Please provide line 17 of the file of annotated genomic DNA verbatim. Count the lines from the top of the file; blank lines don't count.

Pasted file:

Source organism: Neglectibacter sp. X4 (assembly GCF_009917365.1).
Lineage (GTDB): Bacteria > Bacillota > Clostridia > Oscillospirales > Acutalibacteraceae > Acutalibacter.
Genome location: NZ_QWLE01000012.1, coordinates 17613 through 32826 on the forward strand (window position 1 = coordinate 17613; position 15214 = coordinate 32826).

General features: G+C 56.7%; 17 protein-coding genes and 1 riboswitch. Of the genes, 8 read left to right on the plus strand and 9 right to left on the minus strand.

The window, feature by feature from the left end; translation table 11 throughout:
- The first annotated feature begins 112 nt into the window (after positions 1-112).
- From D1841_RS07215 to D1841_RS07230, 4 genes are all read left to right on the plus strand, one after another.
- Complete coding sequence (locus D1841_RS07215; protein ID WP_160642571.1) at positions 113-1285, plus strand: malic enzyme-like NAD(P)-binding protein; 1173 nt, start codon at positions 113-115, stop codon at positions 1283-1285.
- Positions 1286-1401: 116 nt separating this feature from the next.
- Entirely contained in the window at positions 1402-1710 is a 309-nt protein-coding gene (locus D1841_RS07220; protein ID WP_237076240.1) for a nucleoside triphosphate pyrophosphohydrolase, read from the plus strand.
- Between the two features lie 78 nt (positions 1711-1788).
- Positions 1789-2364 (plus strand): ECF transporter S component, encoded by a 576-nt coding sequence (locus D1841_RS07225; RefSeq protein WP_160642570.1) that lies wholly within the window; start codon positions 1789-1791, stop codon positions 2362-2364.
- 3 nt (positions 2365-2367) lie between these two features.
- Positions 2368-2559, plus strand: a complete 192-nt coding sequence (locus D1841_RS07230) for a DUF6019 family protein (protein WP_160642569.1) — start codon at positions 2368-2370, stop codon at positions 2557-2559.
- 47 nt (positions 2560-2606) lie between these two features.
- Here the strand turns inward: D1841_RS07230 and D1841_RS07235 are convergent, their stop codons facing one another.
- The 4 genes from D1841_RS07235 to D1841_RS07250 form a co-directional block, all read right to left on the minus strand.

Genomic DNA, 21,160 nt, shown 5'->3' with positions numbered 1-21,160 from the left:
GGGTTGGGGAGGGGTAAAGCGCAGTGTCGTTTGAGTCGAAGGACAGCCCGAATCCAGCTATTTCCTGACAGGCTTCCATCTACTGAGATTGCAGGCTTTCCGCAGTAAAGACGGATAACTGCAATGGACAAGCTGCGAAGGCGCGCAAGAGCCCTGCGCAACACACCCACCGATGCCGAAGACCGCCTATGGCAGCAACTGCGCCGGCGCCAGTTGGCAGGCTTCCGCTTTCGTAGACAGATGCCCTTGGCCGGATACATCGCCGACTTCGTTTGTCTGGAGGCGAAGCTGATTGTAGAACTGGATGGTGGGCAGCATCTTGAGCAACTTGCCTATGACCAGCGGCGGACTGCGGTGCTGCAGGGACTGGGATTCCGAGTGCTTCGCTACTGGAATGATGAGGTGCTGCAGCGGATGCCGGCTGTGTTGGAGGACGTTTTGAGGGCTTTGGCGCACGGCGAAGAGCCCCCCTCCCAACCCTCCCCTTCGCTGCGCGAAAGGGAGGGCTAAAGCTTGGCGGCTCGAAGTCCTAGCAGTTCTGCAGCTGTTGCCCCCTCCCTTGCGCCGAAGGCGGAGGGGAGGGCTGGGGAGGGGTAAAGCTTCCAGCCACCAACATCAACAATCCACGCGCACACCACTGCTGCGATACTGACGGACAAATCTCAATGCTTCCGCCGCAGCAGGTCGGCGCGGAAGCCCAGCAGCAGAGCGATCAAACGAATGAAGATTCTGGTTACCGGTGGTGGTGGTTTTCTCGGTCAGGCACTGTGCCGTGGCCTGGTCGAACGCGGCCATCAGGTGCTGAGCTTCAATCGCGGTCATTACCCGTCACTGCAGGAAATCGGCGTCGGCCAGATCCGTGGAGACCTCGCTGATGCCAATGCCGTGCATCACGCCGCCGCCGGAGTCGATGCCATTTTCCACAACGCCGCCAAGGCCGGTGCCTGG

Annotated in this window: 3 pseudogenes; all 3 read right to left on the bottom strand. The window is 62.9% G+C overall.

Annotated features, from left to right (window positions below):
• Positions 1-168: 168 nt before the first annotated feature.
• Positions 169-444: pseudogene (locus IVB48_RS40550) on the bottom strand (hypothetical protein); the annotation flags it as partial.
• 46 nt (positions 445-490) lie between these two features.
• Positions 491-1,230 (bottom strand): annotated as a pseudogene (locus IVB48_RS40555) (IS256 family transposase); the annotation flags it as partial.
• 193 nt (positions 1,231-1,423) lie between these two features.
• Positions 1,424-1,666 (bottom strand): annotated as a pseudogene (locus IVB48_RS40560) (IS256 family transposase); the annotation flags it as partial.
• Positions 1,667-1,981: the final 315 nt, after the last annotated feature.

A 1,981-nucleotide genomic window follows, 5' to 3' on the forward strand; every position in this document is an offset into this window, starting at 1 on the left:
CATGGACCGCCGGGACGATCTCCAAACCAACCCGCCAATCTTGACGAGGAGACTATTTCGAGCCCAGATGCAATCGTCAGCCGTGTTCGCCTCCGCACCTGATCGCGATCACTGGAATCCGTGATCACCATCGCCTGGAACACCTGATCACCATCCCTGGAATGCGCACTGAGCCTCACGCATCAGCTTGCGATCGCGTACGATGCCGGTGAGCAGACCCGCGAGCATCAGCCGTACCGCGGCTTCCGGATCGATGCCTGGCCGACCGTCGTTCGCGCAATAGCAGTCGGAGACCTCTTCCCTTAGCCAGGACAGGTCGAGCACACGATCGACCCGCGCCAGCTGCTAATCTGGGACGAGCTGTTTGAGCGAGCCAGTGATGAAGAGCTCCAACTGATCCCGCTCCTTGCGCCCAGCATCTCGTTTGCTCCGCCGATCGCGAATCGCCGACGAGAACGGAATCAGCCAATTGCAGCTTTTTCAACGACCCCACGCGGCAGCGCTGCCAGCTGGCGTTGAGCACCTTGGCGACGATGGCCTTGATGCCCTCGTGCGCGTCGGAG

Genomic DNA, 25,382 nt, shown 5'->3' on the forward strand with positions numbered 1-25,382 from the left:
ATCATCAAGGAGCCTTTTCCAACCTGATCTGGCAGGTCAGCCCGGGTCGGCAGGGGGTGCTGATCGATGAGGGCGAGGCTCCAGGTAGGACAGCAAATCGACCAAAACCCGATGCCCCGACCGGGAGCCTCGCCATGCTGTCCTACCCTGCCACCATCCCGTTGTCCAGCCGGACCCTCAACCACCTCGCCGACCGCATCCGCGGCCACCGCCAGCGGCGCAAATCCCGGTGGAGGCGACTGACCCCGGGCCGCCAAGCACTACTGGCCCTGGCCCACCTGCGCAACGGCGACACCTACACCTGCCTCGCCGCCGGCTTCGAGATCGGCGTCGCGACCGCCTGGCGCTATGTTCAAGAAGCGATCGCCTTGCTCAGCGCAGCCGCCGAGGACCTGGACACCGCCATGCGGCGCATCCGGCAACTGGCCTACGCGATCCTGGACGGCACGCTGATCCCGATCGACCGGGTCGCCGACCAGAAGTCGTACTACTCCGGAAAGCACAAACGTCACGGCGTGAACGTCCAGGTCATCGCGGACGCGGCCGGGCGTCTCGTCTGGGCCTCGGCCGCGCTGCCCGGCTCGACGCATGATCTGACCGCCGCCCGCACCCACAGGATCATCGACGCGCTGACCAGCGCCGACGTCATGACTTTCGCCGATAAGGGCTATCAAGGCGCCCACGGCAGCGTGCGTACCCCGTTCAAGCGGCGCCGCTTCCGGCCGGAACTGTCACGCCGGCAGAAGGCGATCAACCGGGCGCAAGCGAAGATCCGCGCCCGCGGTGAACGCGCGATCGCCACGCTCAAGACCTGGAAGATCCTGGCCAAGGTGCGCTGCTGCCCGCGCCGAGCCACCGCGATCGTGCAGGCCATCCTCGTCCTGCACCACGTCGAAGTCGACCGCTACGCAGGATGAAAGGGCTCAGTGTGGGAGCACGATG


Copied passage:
- The 4 genes from D1841_RS07235 to D1841_RS07250 form a co-directional block, all read right to left on the minus strand.